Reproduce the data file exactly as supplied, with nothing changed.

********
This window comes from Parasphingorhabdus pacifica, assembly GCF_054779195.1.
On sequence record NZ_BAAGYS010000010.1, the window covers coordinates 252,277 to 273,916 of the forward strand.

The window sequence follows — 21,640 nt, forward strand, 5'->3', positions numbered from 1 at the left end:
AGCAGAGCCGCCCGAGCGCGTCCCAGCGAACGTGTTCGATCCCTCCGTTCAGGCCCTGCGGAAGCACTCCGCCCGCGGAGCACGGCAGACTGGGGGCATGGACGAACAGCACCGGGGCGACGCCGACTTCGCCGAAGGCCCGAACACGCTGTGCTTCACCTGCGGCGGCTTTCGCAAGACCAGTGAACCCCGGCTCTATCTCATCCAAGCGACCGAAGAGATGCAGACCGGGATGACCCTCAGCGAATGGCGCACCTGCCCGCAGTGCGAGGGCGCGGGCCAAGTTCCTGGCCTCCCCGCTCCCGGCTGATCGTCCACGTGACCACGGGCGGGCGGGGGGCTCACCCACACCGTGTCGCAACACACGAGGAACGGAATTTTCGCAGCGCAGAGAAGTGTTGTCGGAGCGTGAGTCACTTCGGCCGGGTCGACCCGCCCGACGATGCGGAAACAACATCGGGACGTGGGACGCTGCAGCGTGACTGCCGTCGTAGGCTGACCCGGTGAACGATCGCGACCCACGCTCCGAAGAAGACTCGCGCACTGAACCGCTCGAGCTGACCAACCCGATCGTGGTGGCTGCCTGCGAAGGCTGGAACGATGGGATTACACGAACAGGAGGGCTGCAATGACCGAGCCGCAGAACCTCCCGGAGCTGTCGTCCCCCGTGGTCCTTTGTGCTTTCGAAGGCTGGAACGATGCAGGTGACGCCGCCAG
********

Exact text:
This window comes from Parasphingorhabdus pacifica, assembly GCF_054779195.1.
On sequence record NZ_BAAGYS010000010.1, the window covers coordinates 252,277 to 273,916 of the forward strand.

The window sequence follows — 21,640 nt, forward strand, 5'->3', positions numbered from 1 at the left end:
AGCAGAGCCGCCCGAGCGCGTCCCAGCGAACGTGTTCGATCCCTCCGTTCAGGCCCTGCGGAAGCACTCCGCCCGCGGAGCACGGCAGACTGGGGGCATGGACGAACAGCACCGGGGCGACGCCGACTTCGCCGAAGGCCCGAACACGCTGTGCTTCACCTGCGGCGGCTTTCGCAAGACCAGTGAACCCCGGCTCTATCTCATCCAAGCGACCGAAGAGATGCAGACCGGGATGACCCTCAGCGAATGGCGCACCTGCCCGCAGTGCGAGGGCGCGGGCCAAGTTCCTGGCCTCCCCGCTCCCGGCTGATCGTCCACGTGACCACGGGCGGGCGGGGGGCTCACCCACACCGTGTCGCAACACACGAGGAACGGAATTTTCGCAGCGCAGAGAAGTGTTGTCGGAGCGTGAGTCACTTCGGCCGGGTCGACCCGCCCGACGATGCGGAAACAACATCGGGACGTGGGACGCTGCAGCGTGACTGCCGTCGTAGGCTGACCCGGTGAACGATCGCGACCCACGCTCCGAAGAAGACTCGCGCACTGAACCGCTCGAGCTGACCAACCCGATCGTGGTGGCTGCCTGCGAAGGCTGGAACGATGGGATTACACGAACAGGAGGGCTGCAATGACCGAGCCGCAGAACCTCCCGGAGCTGTCGTCCCCCGTGGTCCTTTGTGCTTTCGAAGGCTGGAACGATGCAGGTGACGCCGCCAG